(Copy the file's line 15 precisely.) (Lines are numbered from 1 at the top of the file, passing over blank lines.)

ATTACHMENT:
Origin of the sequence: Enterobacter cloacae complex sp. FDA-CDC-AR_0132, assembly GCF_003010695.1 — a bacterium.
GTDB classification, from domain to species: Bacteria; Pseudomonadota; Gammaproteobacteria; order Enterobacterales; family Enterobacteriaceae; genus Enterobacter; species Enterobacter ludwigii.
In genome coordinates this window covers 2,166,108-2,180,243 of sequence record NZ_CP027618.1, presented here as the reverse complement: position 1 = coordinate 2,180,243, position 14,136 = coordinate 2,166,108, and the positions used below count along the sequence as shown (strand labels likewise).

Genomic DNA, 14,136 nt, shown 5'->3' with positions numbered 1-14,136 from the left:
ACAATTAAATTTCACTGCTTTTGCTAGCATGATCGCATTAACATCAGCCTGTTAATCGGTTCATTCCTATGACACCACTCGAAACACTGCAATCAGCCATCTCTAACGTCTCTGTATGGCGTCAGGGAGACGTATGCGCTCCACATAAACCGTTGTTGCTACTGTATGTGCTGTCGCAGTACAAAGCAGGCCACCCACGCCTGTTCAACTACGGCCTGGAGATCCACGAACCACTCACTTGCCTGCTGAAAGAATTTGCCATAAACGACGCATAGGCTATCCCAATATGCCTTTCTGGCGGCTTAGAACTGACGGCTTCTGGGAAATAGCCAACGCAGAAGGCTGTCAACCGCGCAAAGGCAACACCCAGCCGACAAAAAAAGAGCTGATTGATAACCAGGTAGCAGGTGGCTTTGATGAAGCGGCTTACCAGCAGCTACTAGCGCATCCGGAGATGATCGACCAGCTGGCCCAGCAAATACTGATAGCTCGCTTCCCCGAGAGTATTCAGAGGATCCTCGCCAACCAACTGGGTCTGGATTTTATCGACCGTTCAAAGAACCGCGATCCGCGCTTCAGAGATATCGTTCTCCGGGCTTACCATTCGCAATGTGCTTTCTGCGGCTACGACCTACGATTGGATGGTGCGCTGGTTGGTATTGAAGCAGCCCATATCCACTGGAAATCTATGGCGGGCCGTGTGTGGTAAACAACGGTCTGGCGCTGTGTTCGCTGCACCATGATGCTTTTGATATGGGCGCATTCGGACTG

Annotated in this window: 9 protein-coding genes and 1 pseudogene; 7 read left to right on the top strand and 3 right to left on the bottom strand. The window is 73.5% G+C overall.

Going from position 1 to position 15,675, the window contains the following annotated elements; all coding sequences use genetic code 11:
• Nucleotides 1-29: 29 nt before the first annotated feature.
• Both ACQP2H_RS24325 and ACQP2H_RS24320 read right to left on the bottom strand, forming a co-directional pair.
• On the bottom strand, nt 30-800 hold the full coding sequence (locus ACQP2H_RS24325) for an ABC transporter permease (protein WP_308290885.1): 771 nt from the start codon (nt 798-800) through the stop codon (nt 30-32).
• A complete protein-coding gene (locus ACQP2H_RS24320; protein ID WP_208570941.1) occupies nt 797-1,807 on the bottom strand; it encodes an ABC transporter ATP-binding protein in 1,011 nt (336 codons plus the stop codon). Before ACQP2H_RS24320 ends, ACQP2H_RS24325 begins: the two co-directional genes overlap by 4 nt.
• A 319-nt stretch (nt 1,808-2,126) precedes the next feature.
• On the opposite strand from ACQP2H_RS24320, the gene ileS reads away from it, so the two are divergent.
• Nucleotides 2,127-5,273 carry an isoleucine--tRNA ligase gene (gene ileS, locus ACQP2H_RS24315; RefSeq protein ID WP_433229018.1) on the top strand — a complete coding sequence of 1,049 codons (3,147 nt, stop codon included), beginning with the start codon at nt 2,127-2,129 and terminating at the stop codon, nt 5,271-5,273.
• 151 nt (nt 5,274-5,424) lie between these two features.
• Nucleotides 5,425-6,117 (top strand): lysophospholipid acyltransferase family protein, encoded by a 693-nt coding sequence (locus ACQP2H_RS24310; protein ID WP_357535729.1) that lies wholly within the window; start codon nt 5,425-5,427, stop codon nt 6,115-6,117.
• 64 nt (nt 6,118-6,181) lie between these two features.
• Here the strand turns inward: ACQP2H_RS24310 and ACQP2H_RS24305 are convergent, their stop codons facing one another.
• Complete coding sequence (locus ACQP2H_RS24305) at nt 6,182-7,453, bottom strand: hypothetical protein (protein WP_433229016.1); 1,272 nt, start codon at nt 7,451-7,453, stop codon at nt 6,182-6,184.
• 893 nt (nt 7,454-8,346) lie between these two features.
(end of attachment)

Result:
• 151 nt (nt 5,274-5,424) lie between these two features.